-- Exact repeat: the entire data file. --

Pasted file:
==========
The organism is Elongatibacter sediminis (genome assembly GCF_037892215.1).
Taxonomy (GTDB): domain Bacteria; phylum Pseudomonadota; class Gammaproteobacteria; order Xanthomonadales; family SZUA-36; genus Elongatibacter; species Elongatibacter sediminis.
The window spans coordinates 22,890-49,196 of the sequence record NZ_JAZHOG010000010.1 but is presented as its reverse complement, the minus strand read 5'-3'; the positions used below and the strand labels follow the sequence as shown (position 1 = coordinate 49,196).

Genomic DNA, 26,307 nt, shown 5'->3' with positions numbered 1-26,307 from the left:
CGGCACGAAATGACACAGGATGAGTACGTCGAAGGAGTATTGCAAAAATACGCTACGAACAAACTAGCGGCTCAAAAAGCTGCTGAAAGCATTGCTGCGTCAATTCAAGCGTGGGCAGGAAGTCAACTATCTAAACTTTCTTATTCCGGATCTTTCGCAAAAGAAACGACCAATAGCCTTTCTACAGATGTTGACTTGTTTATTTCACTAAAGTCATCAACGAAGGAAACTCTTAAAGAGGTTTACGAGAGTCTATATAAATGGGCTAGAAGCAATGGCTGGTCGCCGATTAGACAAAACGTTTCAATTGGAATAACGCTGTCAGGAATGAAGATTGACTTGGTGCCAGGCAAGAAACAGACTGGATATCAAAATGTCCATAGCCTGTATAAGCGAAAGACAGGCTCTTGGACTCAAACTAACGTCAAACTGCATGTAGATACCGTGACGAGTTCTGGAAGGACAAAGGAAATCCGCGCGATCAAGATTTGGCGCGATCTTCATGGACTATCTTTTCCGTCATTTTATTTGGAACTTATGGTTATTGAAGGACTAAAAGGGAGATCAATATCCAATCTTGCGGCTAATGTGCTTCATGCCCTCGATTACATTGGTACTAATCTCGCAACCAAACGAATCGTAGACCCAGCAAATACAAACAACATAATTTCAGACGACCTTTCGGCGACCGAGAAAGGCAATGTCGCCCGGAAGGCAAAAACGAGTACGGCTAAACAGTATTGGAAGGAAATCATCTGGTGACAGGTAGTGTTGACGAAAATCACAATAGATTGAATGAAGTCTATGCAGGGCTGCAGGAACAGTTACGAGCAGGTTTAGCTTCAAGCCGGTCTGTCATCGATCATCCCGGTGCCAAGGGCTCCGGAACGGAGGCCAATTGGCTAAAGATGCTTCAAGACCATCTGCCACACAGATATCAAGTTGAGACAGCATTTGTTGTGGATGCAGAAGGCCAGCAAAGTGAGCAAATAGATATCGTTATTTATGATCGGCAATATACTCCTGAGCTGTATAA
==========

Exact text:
The organism is Elongatibacter sediminis (genome assembly GCF_037892215.1).
Taxonomy (GTDB): domain Bacteria; phylum Pseudomonadota; class Gammaproteobacteria; order Xanthomonadales; family SZUA-36; genus Elongatibacter; species Elongatibacter sediminis.
The window spans coordinates 22,890-49,196 of the sequence record NZ_JAZHOG010000010.1 but is presented as its reverse complement, the minus strand read 5'-3'; the positions used below and the strand labels follow the sequence as shown (position 1 = coordinate 49,196).

Genomic DNA, 26,307 nt, shown 5'->3' with positions numbered 1-26,307 from the left:
CGGCACGAAATGACACAGGATGAGTACGTCGAAGGAGTATTGCAAAAATACGCTACGAACAAACTAGCGGCTCAAAAAGCTGCTGAAAGCATTGCTGCGTCAATTCAAGCGTGGGCAGGAAGTCAACTATCTAAACTTTCTTATTCCGGATCTTTCGCAAAAGAAACGACCAATAGCCTTTCTACAGATGTTGACTTGTTTATTTCACTAAAGTCATCAACGAAGGAAACTCTTAAAGAGGTTTACGAGAGTCTATATAAATGGGCTAGAAGCAATGGCTGGTCGCCGATTAGACAAAACGTTTCAATTGGAATAACGCTGTCAGGAATGAAGATTGACTTGGTGCCAGGCAAGAAACAGACTGGATATCAAAATGTCCATAGCCTGTATAAGCGAAAGACAGGCTCTTGGACTCAAACTAACGTCAAACTGCATGTAGATACCGTGACGAGTTCTGGAAGGACAAAGGAAATCCGCGCGATCAAGATTTGGCGCGATCTTCATGGACTATCTTTTCCGTCATTTTATTTGGAACTTATGGTTATTGAAGGACTAAAAGGGAGATCAATATCCAATCTTGCGGCTAATGTGCTTCATGCCCTCGATTACATTGGTACTAATCTCGCAACCAAACGAATCGTAGACCCAGCAAATACAAACAACATAATTTCAGACGACCTTTCGGCGACCGAGAAAGGCAATGTCGCCCGGAAGGCAAAAACGAGTACGGCTAAACAGTATTGGAAGGAAATCATCTGGTGACAGGTAGTGTTGACGAAAATCACAATAGATTGAATGAAGTCTATGCAGGGCTGCAGGAACAGTTACGAGCAGGTTTAGCTTCAAGCCGGTCTGTCATCGATCATCCCGGTGCCAAGGGCTCCGGAACGGAGGCCAATTGGCTAAAGATGCTTCAAGACCATCTGCCACACAGATATCAAGTTGAGACAGCATTTGTTGTGGATGCAGAAGGCCAGCAAAGTGAGCAAATAGATATCGTTATTTATGATCGGCAATATACTCCTGAGCTGTATAA